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Thousands of migrants are arriving in Tijuana to seek asylum in the United States. Some media are framing Tijuana as an unwelcoming and unsafe city. But as a lifelong resident of this special place, I want Americans to know three reasons they can be thankful for the power of collaboration and community that are the true calling cards of my hometown.

Fueling economic growth on both sides of the border: The United States and Mexico have been economic partners for decades through the strength of cross-border collaboration between Tijuana and San Diego. I remember Tijuana’s 1994 “Sister City” pact with San Diego that helped set the stage for where we are today.

It’s no accident that Tijuana is now home to the world’s largest land border crossing. In partnership with southern California, we’ve developed an interdependent market that encourages an innovative industrial economy that is thriving. The Tijuana region is now home to more than 570 world-class corporations. Companies like Panasonic, Foxconn, Plantronics, Bose and Samsung, among others, that provide good employment for Mexicans and Americans alike.

Tijuana is not merely a border town one crosses — it is a hub that attracts companies and people to create and transform. It has grown a local economy into a global, binational market that influences key North American markets in California, the Pacific Rim and Latin America. This growth is not by accident. It’s part of the Tijuana’s value to constantly pursue new ideas with passion and desire.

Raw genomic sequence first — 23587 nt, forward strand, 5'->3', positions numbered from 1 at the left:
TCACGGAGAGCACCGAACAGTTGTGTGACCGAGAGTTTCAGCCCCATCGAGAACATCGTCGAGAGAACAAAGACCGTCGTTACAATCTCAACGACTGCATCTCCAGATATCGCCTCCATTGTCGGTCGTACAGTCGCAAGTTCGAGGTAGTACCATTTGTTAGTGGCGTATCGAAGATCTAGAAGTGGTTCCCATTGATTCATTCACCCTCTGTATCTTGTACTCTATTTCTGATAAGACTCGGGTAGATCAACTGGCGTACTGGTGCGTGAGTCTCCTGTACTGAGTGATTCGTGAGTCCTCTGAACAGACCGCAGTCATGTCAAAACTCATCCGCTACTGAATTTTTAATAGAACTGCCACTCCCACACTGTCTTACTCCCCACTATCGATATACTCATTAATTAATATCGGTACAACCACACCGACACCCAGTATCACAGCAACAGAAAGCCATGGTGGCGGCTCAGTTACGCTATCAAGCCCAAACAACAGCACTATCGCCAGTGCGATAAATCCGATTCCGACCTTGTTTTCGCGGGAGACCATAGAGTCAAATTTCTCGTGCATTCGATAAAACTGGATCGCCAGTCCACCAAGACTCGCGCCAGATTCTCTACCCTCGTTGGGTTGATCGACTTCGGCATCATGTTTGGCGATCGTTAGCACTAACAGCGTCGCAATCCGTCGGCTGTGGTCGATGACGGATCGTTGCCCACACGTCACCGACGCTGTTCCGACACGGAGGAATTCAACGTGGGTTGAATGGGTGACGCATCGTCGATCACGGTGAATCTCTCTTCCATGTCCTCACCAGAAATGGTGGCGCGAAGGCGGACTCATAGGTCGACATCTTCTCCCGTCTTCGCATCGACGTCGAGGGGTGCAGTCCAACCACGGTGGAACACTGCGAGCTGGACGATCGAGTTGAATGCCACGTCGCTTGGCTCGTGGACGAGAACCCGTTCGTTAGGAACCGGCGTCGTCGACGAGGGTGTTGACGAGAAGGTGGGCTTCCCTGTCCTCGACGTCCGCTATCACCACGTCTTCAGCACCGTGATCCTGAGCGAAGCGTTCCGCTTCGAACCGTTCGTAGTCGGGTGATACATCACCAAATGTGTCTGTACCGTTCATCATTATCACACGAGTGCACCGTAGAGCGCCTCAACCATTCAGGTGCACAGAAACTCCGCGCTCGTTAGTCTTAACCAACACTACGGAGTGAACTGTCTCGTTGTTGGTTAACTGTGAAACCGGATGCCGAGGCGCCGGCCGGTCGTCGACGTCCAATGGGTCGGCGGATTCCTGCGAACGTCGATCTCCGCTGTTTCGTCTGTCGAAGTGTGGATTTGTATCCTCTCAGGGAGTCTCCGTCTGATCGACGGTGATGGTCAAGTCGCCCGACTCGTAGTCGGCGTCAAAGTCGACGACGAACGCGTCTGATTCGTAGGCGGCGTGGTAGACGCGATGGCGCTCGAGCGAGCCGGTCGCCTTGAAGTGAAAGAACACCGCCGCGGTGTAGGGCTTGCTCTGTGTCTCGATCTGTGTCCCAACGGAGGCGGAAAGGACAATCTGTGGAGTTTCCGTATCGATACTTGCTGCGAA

Advancing talent development in the region: While Americans are rightfully proud of their own system of higher education, few likely know much about the thriving university in Tijuana that Americans cross the border every day to attend. My institution, CETYS University, has campuses in border areas including Tijuana and Mexicali, and we’re thankful for the opportunity to educate students from both sides of the border and from around the world.

Like our peers in the United States, we’re charged with transforming lives through education and developing the type of talent that can fuel economic growth. That endeavor increasingly happens in partnership with U.S.-based institutions and corporations. And it definitely breaks down the borders of collaboration between our countries.

I have personally witnessed the power of our Tijuana campus for more than 15 years now and I have seen how Mexican and American students can develop into the type of talent that drives the innovation that our economy demands. There is no doubt that when it comes to talent creation and development, our futures in Mexico and the United States are inextricably linked.

Tijuana is a melting pot similar to the U.S.: Living in the northern part of Mexico has given us a unique, independent identity. Yet, the United States constantly perceived us as the most Mexican community closest to the border. These dueling identities breed a tenacity and sense of community among Tijuanenses that is — dare I say it — similar to the spirit of perseverance found among many Americans.

Tijuana has become a melting pot that checks no box but its own. We are made up of people all around Mexico, Asian communities from China, Korea and Japan, Latin communities from across Central America and a growing population of Americans from the Southwest.

Yes, we battle crime and drugs just like major American cities, but there’s so much more to our story. Tijuana is moving forward in many positive ways and we are proud of our melting-pot culture.

I’m optimistic about what we can continue building together on both sides of the border.

Francisco Reyes is a lifelong resident of Tijuana and the director of communications for CETYS University, a leading private university system in Mexico. The opinions are the writer's.

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Porter County Government Reporter

Senior reporter Doug Ross, an award-winning writer, has been covering Northwest Indiana for more than 35 years, including more than a quarter of a century at The Times.